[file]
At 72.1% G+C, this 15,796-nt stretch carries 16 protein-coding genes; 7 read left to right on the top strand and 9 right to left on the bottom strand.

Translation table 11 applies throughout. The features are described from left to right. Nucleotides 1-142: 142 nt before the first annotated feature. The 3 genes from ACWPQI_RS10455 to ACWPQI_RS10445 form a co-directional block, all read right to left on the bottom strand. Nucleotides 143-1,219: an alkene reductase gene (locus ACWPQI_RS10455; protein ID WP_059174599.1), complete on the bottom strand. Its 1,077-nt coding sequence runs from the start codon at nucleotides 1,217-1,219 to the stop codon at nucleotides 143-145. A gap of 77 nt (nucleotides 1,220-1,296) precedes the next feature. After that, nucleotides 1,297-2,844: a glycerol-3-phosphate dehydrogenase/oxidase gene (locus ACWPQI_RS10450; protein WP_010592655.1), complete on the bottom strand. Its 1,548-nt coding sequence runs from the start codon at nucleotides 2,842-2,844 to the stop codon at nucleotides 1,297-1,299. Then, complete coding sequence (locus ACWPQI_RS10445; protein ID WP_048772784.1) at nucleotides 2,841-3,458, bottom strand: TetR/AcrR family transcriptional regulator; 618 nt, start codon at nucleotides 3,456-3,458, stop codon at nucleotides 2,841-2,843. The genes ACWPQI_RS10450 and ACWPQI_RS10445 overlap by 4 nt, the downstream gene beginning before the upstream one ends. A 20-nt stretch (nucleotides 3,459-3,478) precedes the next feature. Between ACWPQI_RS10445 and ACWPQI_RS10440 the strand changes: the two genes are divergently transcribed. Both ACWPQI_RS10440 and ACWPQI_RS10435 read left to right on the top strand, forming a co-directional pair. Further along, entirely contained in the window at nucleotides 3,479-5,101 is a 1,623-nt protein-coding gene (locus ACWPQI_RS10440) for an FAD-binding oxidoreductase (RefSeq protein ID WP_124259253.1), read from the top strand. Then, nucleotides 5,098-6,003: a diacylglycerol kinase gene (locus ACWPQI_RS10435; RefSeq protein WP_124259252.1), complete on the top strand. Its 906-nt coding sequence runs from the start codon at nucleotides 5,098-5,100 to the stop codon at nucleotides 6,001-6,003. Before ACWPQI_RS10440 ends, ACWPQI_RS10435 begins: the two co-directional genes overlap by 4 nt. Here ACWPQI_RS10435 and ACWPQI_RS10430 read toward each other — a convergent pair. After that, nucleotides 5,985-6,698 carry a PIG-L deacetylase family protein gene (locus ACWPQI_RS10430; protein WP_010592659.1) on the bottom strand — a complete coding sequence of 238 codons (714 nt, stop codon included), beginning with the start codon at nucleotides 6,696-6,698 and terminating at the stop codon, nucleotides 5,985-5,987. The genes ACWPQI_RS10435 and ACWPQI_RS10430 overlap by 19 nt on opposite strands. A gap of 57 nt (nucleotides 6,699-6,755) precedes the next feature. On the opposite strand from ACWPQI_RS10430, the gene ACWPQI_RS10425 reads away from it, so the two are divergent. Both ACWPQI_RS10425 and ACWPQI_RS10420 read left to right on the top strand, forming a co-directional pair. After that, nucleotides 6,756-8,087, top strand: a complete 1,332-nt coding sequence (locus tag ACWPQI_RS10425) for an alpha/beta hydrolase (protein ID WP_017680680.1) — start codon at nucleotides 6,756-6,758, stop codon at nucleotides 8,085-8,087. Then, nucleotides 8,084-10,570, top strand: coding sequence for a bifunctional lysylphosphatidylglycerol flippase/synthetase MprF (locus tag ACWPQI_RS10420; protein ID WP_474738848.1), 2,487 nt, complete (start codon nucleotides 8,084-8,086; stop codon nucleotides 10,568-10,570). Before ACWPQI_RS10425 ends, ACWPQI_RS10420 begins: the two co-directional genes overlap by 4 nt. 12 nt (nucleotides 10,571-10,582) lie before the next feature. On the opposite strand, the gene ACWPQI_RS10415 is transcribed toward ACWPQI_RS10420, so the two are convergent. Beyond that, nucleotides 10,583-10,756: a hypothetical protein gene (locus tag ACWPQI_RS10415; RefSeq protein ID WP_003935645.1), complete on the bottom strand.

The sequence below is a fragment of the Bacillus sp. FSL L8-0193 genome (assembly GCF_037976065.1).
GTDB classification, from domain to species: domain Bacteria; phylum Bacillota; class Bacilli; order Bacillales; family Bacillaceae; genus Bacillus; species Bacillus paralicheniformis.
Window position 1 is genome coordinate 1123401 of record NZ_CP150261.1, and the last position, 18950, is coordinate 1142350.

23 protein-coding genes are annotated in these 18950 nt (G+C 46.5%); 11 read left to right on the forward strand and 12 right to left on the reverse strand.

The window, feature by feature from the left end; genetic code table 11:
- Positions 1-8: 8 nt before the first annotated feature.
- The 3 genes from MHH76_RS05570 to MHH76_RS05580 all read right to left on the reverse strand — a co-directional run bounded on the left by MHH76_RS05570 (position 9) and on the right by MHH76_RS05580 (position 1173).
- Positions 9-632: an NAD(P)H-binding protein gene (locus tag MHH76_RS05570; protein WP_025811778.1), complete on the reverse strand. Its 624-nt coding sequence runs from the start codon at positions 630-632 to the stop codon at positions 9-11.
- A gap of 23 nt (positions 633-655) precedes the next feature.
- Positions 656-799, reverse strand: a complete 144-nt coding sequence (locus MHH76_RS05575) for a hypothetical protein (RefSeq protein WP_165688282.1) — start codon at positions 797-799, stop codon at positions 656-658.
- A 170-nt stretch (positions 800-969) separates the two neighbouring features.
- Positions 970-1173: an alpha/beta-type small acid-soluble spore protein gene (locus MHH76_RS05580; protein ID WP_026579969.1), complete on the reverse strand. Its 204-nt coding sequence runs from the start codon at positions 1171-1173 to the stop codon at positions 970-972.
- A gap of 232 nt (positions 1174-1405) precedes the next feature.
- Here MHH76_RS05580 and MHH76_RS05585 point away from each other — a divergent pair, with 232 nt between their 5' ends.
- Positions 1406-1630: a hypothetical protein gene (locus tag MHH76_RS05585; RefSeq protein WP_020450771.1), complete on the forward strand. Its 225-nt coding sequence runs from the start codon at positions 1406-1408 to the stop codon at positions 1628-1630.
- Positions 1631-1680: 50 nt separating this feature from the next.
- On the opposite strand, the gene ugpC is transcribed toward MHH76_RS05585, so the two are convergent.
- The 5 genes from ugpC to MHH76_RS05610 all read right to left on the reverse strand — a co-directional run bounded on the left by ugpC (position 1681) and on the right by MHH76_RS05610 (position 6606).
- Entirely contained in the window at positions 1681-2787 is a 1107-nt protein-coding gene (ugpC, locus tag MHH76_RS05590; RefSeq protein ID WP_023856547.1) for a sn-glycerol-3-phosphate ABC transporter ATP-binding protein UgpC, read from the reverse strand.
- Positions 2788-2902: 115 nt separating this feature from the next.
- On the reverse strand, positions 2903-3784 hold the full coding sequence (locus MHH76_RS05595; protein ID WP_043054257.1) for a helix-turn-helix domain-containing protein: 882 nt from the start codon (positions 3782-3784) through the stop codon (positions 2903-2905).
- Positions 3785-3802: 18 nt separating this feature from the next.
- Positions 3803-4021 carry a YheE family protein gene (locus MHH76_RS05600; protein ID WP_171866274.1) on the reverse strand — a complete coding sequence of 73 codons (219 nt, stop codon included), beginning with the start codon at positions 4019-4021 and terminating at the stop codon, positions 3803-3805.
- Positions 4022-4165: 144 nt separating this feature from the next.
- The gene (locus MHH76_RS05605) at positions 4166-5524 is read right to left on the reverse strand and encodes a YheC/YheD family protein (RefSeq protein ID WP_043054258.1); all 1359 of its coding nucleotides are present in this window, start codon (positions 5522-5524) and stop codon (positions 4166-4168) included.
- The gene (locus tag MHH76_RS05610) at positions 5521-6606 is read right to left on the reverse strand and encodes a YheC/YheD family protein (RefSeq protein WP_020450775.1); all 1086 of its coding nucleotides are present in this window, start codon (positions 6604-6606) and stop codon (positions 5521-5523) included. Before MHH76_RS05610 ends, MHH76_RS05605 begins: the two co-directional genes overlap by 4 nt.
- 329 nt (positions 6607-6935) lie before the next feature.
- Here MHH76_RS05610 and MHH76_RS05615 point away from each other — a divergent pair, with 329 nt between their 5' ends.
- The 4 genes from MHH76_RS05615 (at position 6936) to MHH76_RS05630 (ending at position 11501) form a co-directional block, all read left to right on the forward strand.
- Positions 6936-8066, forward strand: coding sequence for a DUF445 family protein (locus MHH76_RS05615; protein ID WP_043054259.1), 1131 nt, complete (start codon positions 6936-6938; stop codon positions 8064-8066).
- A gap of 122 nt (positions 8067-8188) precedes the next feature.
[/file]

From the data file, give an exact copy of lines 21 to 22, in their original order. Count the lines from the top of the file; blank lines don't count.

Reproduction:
- Entirely contained in the window at positions 1681-2787 is a 1107-nt protein-coding gene (ugpC, locus tag MHH76_RS05590; RefSeq protein ID WP_023856547.1) for a sn-glycerol-3-phosphate ABC transporter ATP-binding protein UgpC, read from the reverse strand.
- Positions 2788-2902: 115 nt separating this feature from the next.